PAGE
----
RI Legislature to RI: We’d Prefer That Someone Else Choose Your Presidential Electors For You

Over at the Providence Daily Dose, State Representative David Segal (D-Providence) is rationalizing that his vote to marginalize the right of Rhode Islanders to choose their own Presidential electors makes government more democratic. Watch out, because any time now, we may start to hear that the political process can be made even more democratic (and maybe more Democratic) if we decide to award legislative seats in every district to the political party receiving the most legislative votes statewide!
Fortunately (at least at the Federal level) there are Constitutional protections against a legislature disenfranchising its own voters for political reasons. But for those interested, for whatever reason, in bringing the apportionment of electoral votes more in-line with the popular vote, there is a clearly Constitutional solution that’s been pointed out by Anchor Rising commenter “Rammer”…

The potential to win the Electoral College, but lose the popular vote for President only exists because of the fixed number of seats in the Senate, which is Constitutionally mandated at two per State. Historically this sort of mismatch happens once every century or so, but if that is too often then there is no need for interstate compacts or Constitutional Amendments, by changing one law we could substantially reduce the possibility.
The simple fix is to increase the number of seats in the U.S. House from 435 to twice that number or more. Those seats would be apportioned by population and the weight of the Senate votes in the Electoral College would be reduced proportionally.

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15 years ago

There is a constitutional problem with this legislation.
Article II, sec. 1 of the R.I. Constitution provides the following guarantee:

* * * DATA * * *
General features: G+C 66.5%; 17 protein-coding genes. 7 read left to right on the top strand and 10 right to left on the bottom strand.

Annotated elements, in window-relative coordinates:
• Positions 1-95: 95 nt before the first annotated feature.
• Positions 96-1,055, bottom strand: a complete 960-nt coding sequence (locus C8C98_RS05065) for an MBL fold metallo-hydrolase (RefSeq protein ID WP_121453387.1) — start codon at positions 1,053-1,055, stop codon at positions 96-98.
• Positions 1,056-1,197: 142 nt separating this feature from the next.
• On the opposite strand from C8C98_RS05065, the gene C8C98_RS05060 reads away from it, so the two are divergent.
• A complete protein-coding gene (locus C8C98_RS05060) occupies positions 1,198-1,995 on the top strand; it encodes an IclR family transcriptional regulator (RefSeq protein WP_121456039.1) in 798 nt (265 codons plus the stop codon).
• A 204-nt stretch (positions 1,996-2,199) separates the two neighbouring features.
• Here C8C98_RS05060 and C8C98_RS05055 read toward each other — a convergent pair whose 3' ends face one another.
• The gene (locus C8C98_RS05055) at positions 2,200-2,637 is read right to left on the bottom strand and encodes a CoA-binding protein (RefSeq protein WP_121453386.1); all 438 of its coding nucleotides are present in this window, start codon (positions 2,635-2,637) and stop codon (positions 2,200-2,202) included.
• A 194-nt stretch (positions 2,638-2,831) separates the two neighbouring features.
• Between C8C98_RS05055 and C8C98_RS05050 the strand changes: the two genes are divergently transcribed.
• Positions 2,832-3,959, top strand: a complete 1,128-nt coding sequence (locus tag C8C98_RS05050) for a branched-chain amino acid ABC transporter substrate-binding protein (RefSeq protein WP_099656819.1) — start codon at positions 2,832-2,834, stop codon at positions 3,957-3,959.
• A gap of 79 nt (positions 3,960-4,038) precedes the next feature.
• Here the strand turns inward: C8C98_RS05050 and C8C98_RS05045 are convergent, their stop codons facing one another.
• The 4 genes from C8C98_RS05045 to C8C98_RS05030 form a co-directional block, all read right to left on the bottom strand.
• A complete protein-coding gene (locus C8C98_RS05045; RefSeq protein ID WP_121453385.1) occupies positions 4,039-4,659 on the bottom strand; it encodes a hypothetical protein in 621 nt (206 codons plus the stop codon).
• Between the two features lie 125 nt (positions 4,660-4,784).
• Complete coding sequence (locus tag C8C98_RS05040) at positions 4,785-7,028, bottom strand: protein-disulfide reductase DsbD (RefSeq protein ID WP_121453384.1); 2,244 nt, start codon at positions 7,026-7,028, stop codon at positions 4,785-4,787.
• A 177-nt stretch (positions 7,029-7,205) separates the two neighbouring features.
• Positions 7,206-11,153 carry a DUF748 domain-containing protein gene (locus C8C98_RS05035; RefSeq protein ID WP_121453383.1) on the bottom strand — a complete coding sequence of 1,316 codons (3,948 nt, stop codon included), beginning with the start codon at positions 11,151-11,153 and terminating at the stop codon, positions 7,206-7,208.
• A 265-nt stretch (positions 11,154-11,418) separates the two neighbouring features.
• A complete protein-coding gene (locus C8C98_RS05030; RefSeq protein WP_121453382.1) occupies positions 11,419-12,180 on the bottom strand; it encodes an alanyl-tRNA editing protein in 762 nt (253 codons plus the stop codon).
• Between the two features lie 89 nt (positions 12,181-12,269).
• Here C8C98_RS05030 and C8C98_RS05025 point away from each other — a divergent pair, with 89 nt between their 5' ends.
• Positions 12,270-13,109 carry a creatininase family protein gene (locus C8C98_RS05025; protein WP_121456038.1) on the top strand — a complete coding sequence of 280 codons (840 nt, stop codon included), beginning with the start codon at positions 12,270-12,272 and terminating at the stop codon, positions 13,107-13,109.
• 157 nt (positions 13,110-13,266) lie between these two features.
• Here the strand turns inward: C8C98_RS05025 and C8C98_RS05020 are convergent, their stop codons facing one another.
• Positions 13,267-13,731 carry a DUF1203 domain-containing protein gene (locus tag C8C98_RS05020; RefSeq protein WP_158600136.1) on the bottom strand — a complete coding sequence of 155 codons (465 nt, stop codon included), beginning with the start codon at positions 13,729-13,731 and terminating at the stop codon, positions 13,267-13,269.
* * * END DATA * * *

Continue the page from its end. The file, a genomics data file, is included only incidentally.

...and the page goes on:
Every citizen of the United States of the age of eighteen years or over who has had residence and home in this state for thirty days next preceding the time of voting, who has resided thirty days in the town or city from which such citizen desires to vote, and whose name shall be registered at least thirty days next preceding the time of voting as provided by law, shall have the right to vote for all offices to be elected and on all questions submitted to the electors . . .

The so-called “National Popular Vote” legislation deprives R.I. voters of the right to select those who will fill the office of elector for the State of R.I. Instead, the office of elector for R.I. will be chosen by the National Popular Vote.
This abridges the R.I. Constitution, and presumably the legislation in other states would likewise violate provisions of their own constitutions.
Unfortunately, the proponents of this bill do not seem to care about abridging rights guaranteed by the R.I. Constitution.

joe bernstein
joe bernstein
15 years ago

Segal is still in the manic phase of his radicalism.Even some other leftists over at RIF make attempts to bring him back to Earth in their comments.Segal is the poster child for idealism run amok.The only positive thing I could say about him is that he probably doesn’t take bribes and questionable favors like many of his colleagues.
I understand he was a math major.He should probably be teaching calculus or something instead of trying to remake the world from the viewpoint of someone with what seems to be little practical experience.

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